I’m very willing to admit that I love Jamaican rum. I like Worthy Park, Appleton and Long Pond. I love Hampden and New Yarmouth. Inside the small rum enthusiast bubble, all the Jamaican distilleries and their expressions are well known. Outside of that, the overproofs seem to be the celebrities. A while ago I tasted Rum Bar Overproof, Wray & Nephew and Rum Fire next to each other. Turned into an article with amazing collaborations of Joy Spence, Christelle Harris and Zan Kong. My conclusion that time was that I love all three rums, but Hampden’s Rum Fire just a bit more than the other two.
I recently spent some time with my family and friends in Holland. Naturally, I went into as many liquor stores as I could to check the rum options. The selection in Toronto is average at best, so when I’m over there it’s actually exciting to look at the rum aisles. One of the bottles I came across was Sample Seventeen. I’d seen it online at some point, but couldn’t remember exactly what it was. Reading the label further, it states “from a great house on Jamaica” and “pot still rum, funky and bold”. Clearly hints towards Hampden being the distillery. The 60.3% abv got me even more interested.
The blend is made by Scheer in Amsterdam. It’s bottled by Kintra Spirits and The Rum Mercenary. Erik Molenaar is the man behind Kintra and the “Sample” range of rums. I met him during my trip, so I was able to see some of his operation and chat a bit about this particular rum. With Sample Eleven they already have an aged blend and they wanted to release an unaged rum next to it. They decided it had to be a funky Jamaican expression. After going back and forth with Scheer, the 17th sample they received was the winner. Hence the name “Sample Seventeen”. I asked if they used Rum Fire as an inspiration/comparison. Erik said:”No, we didn’t compare anything, we just followed our noses”.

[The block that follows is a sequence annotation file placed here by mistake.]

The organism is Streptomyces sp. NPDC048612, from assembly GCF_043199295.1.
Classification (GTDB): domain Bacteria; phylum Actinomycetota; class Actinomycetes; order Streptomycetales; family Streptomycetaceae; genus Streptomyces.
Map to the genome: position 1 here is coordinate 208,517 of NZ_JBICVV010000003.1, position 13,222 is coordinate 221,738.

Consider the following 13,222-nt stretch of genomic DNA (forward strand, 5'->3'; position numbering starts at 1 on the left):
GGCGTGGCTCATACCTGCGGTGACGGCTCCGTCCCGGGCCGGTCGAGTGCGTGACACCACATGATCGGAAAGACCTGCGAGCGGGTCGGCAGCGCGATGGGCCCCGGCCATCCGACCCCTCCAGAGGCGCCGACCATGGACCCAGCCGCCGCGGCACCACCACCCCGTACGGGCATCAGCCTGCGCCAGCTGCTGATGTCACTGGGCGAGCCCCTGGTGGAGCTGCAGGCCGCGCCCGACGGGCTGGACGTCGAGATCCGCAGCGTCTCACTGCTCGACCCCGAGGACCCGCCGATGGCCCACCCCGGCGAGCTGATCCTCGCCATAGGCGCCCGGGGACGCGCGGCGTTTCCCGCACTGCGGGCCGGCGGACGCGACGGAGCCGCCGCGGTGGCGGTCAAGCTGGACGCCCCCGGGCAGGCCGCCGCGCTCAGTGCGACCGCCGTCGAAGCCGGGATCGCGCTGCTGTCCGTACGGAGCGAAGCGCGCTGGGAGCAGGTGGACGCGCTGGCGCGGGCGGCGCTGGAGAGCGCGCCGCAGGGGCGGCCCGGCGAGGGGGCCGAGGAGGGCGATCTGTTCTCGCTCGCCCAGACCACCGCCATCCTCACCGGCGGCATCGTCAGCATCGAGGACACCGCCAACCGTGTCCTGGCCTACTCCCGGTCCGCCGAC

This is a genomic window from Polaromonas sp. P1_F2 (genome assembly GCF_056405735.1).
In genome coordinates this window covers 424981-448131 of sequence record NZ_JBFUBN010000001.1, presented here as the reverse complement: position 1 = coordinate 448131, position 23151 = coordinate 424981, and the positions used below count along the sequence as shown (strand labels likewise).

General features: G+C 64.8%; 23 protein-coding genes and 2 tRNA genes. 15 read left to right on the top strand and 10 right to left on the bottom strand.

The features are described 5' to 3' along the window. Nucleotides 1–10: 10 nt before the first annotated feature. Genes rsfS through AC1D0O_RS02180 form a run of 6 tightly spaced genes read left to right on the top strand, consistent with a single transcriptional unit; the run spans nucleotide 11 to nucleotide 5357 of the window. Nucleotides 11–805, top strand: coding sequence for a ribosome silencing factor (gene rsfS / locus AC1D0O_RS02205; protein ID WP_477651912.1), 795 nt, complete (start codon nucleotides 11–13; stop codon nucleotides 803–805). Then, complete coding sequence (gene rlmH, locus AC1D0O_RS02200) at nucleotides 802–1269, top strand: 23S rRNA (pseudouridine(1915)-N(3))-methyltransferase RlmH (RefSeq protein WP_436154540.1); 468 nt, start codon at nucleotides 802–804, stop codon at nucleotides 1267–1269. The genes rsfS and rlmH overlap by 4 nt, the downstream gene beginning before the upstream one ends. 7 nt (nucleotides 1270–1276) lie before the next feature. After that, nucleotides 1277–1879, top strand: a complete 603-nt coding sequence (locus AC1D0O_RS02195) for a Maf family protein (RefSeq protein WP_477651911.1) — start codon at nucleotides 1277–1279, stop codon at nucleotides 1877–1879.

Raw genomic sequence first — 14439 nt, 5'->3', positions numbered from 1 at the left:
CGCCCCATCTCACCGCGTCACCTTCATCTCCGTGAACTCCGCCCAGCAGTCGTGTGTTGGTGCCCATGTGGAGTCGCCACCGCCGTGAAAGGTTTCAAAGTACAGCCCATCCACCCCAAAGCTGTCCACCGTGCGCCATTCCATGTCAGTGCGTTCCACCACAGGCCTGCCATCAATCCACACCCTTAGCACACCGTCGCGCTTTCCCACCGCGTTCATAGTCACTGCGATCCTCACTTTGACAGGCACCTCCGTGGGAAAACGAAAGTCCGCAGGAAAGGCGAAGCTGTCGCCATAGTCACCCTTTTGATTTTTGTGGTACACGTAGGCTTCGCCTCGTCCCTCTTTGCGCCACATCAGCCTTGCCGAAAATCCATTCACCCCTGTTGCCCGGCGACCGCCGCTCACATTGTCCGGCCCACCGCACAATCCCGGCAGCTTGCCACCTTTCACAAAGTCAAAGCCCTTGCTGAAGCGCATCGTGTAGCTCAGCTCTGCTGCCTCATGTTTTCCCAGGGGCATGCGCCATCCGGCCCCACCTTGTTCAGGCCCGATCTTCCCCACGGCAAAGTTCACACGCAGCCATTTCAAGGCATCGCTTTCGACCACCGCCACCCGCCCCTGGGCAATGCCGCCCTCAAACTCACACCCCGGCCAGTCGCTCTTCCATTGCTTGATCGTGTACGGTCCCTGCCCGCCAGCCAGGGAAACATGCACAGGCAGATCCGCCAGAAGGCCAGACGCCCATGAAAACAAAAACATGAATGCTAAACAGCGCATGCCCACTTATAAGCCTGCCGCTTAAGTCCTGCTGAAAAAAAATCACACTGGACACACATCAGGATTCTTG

The Hampden marques in this blend are LROK, HGML and DOK. These have different ester levels, as you can see in the table above. Sample Seventeen is definitely leaning to the higher ester half. Rum Fire's marque is HLCF and therefore a little more moderate in the ester department in comparison.
When I opened Sample Seventeen and smelt it, I felt instant joy. Hampden gloriousness. My next thought was that I wanted to compare it to Rum Fire. Here goes. I won’t describe Rum Fire in detail, as I’ve already done that here, but just use it as a marker.
Sample Seventeen is briny. I'm also smelling mint, a massive fruit basket, panela, it’s nutty, nutmeg, pineapple, strawberry, cardboard, overripe fruit. The longer I leave it, the more pineapple is rotting away and even mushrooms are added now. Feels like DOK is shining through more and more.
Rum Fire has a bit more of that overripe fruit but is overall slightly less fruity and has less going on than Sample Seventeen. It has similar traits, with less abundance. It's like driving a sports car that has a speed limiter on it. An incredible experience, which abruptly stops. That's when you are overtaken by the Sample Seventeen sponsored super car.